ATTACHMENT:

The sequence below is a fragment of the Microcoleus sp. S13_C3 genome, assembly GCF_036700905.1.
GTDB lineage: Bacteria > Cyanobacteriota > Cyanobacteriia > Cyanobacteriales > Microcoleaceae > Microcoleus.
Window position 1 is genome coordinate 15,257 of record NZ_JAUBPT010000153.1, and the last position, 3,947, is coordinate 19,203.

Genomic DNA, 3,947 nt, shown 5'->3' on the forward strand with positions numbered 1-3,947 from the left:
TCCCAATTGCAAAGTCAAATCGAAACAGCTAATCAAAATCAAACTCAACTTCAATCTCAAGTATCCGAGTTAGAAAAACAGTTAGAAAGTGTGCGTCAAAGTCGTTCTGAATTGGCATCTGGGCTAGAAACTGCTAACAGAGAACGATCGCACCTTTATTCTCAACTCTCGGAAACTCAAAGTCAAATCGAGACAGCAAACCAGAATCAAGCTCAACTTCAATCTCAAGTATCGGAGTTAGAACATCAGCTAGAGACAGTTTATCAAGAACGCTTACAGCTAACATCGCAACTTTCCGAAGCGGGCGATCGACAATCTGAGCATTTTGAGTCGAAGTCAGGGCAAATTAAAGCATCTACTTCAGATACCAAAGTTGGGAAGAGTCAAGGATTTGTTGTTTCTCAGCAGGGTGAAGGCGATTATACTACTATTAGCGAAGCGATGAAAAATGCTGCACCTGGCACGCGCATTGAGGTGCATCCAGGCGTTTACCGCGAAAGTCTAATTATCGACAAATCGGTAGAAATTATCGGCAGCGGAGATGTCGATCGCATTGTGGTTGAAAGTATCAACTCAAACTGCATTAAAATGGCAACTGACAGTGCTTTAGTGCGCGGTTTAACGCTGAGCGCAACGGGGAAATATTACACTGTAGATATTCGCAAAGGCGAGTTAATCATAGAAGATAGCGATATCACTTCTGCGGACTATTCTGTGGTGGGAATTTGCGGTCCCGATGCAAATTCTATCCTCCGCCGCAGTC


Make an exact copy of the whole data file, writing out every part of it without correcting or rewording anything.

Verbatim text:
The sequence below is a fragment of the Microcoleus sp. S13_C3 genome, assembly GCF_036700905.1.
GTDB lineage: Bacteria > Cyanobacteriota > Cyanobacteriia > Cyanobacteriales > Microcoleaceae > Microcoleus.
Window position 1 is genome coordinate 15,257 of record NZ_JAUBPT010000153.1, and the last position, 3,947, is coordinate 19,203.

Genomic DNA, 3,947 nt, shown 5'->3' on the forward strand with positions numbered 1-3,947 from the left:
TCCCAATTGCAAAGTCAAATCGAAACAGCTAATCAAAATCAAACTCAACTTCAATCTCAAGTATCCGAGTTAGAAAAACAGTTAGAAAGTGTGCGTCAAAGTCGTTCTGAATTGGCATCTGGGCTAGAAACTGCTAACAGAGAACGATCGCACCTTTATTCTCAACTCTCGGAAACTCAAAGTCAAATCGAGACAGCAAACCAGAATCAAGCTCAACTTCAATCTCAAGTATCGGAGTTAGAACATCAGCTAGAGACAGTTTATCAAGAACGCTTACAGCTAACATCGCAACTTTCCGAAGCGGGCGATCGACAATCTGAGCATTTTGAGTCGAAGTCAGGGCAAATTAAAGCATCTACTTCAGATACCAAAGTTGGGAAGAGTCAAGGATTTGTTGTTTCTCAGCAGGGTGAAGGCGATTATACTACTATTAGCGAAGCGATGAAAAATGCTGCACCTGGCACGCGCATTGAGGTGCATCCAGGCGTTTACCGCGAAAGTCTAATTATCGACAAATCGGTAGAAATTATCGGCAGCGGAGATGTCGATCGCATTGTGGTTGAAAGTATCAACTCAAACTGCATTAAAATGGCAACTGACAGTGCTTTAGTGCGCGGTTTAACGCTGAGCGCAACGGGGAAATATTACACTGTAGATATTCGCAAAGGCGAGTTAATCATAGAAGATAGCGATATCACTTCTGCGGACTATTCTGTGGTGGGAATTTGCGGTCCCGATGCAAATTCTATCCTCCGCCGCAGTC